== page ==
LDC and McGill enter translational drug discovery partnership

Posted: 7 June 2016 | Victoria White, Digital Content Producer | No comments yet

LDC and McGill University are to work together to identify tools to help develop novel endoplasmic reticulum related diseases therapies…

Researchers from the Lead Discovery Center (LDC) and McGill University are to work together to identify novel tools for protein trafficking and folding diseases drug discovery.

The project is the first to be funded under the Canada/Germany Program, a joint collaboration between the German Federal Ministry for Economic Affairs and Energy (BMWi), through its ZIM Program, and the CQDM consortium in Canada. Falling under the broader Canada/Europe initiative, the Canada/Germany Program aims to support novel and potentially transformative next‐generation technologies with the potential to improve, enhance or accelerate the state of the art and drug development process.

Commenting on the project, Dr David Y. Thomas at McGill University, said: “This project is the outcome of a great collaboration with LDC scientists on an important research topic. The project aims at addressing a need in biopharmaceutical research that is still understudied and unmet. Endoplasmic reticulum (ER) stress is implicated in many diseases and Dr Klebl and I will work at developing new tools for its study thanks to the funding initiative of CQDM and ZIM.”

Dr Bert Klebl, CEO at LDC, added: “We are very excited to embark on this international collaboration together with Dr Thomas from McGill University. It truly is a team effort that draws its strength from our complementary expertise and deep insights into the biology.”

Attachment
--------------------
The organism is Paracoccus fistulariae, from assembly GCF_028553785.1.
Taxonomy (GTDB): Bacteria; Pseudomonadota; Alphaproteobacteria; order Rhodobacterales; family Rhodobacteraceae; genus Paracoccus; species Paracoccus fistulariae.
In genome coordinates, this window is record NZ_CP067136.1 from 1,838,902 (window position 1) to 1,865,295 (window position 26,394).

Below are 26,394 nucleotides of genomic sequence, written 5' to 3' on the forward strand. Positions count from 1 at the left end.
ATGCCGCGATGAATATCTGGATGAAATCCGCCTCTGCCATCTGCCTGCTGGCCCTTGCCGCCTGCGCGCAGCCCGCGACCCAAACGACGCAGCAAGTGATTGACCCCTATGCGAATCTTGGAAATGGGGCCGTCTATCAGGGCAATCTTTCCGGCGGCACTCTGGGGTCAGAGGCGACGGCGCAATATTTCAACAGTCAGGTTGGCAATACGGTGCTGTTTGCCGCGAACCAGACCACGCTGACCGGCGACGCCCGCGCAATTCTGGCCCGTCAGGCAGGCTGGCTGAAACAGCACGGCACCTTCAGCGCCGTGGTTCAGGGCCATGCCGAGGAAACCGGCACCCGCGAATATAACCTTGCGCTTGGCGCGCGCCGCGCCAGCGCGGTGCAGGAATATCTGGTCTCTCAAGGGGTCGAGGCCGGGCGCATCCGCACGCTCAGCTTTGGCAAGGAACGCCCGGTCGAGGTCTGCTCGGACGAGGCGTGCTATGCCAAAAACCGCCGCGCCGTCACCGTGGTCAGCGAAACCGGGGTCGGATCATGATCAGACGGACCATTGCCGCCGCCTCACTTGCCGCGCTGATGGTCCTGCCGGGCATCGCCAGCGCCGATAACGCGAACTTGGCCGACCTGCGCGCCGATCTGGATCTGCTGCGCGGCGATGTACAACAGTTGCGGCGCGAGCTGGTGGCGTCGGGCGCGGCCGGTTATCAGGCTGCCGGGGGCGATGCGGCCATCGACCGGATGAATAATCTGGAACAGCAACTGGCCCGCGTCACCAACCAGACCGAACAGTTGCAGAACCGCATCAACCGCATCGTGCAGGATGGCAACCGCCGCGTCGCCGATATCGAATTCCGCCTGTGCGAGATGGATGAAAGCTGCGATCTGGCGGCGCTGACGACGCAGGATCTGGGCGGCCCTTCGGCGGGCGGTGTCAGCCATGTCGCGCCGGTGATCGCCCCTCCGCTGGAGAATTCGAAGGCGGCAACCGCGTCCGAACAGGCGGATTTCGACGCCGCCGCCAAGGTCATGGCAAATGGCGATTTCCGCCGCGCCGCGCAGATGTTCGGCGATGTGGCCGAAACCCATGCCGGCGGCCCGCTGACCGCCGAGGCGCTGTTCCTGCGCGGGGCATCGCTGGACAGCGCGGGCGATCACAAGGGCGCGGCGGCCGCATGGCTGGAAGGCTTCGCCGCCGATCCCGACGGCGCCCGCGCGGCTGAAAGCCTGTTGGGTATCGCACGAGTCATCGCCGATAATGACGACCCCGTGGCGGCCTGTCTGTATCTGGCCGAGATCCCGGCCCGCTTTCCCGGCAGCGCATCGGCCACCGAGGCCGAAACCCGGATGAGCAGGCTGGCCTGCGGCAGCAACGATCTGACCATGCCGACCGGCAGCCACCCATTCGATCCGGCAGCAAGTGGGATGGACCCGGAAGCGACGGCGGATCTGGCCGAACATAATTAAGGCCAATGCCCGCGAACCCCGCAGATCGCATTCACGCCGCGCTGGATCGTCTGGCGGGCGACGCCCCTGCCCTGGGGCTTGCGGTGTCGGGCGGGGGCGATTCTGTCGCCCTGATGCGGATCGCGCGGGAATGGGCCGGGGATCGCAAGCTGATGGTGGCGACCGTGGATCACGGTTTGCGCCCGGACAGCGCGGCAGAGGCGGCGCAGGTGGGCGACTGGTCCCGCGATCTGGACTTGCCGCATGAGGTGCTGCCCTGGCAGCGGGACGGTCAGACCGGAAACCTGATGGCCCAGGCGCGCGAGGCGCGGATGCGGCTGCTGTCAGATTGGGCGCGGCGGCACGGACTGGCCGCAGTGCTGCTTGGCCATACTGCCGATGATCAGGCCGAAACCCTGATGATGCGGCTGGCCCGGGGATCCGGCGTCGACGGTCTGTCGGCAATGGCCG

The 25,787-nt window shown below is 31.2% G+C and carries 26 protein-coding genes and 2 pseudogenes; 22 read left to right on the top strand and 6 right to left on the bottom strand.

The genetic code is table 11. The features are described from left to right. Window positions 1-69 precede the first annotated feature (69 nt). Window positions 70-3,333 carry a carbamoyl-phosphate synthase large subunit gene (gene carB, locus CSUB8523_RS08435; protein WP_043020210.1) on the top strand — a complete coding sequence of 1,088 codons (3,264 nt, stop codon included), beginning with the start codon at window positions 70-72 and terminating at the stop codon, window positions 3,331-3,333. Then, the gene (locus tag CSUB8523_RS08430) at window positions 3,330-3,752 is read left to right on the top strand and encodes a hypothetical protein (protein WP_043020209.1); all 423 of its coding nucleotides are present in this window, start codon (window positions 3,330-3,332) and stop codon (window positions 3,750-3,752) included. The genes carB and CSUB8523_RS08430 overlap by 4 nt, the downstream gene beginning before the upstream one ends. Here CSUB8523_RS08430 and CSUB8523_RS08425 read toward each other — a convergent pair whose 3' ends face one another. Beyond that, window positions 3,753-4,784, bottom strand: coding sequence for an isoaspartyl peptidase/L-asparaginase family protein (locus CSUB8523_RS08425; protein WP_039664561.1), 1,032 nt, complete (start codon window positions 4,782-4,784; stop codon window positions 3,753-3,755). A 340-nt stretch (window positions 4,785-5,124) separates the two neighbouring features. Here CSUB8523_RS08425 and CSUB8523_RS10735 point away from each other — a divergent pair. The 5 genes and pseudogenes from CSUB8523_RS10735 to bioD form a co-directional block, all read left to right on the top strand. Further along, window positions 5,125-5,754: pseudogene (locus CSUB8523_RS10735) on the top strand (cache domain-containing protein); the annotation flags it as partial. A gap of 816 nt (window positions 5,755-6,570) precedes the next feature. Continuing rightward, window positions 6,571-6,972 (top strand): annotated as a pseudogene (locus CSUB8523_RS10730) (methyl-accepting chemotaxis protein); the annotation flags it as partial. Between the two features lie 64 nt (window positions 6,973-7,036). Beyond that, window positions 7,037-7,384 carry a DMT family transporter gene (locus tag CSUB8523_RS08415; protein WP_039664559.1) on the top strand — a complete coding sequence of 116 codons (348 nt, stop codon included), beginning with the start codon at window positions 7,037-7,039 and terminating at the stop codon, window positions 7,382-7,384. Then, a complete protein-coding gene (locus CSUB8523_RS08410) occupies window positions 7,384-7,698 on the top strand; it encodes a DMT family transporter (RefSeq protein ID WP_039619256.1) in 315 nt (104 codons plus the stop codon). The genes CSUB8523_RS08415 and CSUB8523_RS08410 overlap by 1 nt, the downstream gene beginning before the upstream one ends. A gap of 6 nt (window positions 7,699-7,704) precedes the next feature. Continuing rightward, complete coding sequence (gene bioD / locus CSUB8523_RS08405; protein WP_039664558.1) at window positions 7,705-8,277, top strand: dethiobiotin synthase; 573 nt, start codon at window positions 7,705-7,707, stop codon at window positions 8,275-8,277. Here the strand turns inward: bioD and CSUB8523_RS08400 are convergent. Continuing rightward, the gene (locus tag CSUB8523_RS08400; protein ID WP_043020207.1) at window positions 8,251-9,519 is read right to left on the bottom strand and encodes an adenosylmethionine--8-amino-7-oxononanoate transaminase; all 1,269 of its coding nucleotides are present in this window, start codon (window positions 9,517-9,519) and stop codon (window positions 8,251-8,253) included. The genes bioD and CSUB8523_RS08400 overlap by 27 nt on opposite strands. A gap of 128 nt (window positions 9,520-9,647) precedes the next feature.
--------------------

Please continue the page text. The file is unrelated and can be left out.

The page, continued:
Interrogating protein trafficking

One third of the proteins encoded in our DNA transit through the ER inside cells. The ER has several distinct mechanisms to check the integrity and proper folding of these proteins. Some protein trafficking respiratory diseases result from an overzealous quality control system that recognizes mutant proteins that are otherwise functional and tags them for degradation before they reach their correct location. This complex quality control system is achieved through a network of interacting enzymes called kinases.

ER quality control is an understudied field of biology and could represent a goldmine of new targets to treat many diseases including neurodegenerative disorders, diabetes and cancer. We have shown that inhibitors of some of these kinases affect the accuracy of the ER quality control system and are able to correct trafficking defects responsible in some diseases. The aim of this project is to generate a platform to study the most important players responsible for the proper trafficking of proteins. This collaborative project will generate a set of validated tools and chemical probes to interrogate the protein kinases involved in protein trafficking which could allow to identify new targets for the development of novel ER related diseases therapies.